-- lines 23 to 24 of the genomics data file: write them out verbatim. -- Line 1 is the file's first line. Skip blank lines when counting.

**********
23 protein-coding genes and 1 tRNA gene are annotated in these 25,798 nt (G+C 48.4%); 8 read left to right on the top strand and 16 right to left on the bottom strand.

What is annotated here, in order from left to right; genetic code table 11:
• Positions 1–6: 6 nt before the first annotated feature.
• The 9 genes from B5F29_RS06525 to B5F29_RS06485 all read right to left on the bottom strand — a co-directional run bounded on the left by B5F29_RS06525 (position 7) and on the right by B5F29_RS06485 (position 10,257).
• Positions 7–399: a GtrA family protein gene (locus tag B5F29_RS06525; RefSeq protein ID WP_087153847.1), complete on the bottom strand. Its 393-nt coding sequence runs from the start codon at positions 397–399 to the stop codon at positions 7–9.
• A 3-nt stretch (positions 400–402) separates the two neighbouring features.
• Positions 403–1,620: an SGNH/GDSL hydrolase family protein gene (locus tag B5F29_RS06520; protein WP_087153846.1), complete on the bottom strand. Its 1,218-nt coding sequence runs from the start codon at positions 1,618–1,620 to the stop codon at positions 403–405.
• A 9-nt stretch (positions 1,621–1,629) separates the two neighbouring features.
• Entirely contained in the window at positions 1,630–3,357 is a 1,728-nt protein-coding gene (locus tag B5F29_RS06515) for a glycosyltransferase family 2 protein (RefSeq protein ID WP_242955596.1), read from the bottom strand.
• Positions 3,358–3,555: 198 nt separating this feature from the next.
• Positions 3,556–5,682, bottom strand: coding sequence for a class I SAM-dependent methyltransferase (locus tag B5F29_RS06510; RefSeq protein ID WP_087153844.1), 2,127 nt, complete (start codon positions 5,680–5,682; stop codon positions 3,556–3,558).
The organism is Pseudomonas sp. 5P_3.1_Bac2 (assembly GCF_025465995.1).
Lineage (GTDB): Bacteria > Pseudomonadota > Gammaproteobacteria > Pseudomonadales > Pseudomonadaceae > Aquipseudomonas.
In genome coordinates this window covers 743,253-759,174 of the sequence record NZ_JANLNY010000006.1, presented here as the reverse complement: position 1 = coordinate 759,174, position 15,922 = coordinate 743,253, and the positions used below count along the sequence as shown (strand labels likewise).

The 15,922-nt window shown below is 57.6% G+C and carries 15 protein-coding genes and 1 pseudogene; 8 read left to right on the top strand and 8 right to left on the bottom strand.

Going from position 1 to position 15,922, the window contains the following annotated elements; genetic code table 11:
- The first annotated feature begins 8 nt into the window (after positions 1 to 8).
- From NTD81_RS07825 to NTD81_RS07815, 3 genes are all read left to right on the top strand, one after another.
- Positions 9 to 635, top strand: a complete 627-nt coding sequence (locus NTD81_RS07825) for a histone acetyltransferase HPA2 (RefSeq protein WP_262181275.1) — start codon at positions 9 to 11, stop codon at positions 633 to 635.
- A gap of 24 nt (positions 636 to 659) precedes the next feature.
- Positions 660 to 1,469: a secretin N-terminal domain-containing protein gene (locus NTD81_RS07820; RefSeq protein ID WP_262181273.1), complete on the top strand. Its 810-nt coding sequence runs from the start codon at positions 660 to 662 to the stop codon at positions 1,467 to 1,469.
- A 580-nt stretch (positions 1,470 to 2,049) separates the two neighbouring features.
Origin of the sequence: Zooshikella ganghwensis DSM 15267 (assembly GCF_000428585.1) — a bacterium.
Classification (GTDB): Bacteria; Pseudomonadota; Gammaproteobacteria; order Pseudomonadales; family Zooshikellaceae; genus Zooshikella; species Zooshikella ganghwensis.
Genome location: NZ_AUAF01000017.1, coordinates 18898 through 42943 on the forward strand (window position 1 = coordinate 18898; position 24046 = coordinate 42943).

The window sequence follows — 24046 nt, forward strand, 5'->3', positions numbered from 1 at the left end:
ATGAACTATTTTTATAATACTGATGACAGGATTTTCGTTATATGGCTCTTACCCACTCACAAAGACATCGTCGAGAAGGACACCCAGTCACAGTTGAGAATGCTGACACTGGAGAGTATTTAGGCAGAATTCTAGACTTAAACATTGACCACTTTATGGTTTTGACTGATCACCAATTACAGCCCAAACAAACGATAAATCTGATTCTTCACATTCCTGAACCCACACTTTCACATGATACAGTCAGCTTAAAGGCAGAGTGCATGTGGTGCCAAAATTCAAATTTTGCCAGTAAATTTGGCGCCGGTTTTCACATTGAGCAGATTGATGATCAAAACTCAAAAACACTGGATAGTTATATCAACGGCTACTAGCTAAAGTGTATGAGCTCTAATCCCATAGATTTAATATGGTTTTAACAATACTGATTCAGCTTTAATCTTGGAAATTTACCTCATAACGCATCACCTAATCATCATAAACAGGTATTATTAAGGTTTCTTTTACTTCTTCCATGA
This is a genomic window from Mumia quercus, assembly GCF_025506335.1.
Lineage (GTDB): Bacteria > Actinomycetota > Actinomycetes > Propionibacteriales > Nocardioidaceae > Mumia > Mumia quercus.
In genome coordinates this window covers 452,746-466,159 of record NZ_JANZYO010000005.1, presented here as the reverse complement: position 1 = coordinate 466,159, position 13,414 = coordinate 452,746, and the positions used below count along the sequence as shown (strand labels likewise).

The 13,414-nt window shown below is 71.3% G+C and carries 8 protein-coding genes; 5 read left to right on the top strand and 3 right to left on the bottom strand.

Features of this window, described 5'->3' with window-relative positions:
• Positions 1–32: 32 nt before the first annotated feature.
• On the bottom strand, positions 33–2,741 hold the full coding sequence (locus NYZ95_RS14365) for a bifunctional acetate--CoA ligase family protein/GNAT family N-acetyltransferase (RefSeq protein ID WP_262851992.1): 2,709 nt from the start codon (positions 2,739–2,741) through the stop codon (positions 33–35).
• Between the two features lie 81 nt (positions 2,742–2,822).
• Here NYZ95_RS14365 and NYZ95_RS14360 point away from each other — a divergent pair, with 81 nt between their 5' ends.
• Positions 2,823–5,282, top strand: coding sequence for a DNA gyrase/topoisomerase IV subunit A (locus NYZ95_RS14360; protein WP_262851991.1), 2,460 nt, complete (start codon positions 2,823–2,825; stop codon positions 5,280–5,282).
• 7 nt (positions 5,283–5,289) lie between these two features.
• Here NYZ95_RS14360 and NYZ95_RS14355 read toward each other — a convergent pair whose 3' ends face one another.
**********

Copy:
Origin of the sequence: Zooshikella ganghwensis DSM 15267 (assembly GCF_000428585.1) — a bacterium.
Classification (GTDB): Bacteria; Pseudomonadota; Gammaproteobacteria; order Pseudomonadales; family Zooshikellaceae; genus Zooshikella; species Zooshikella ganghwensis.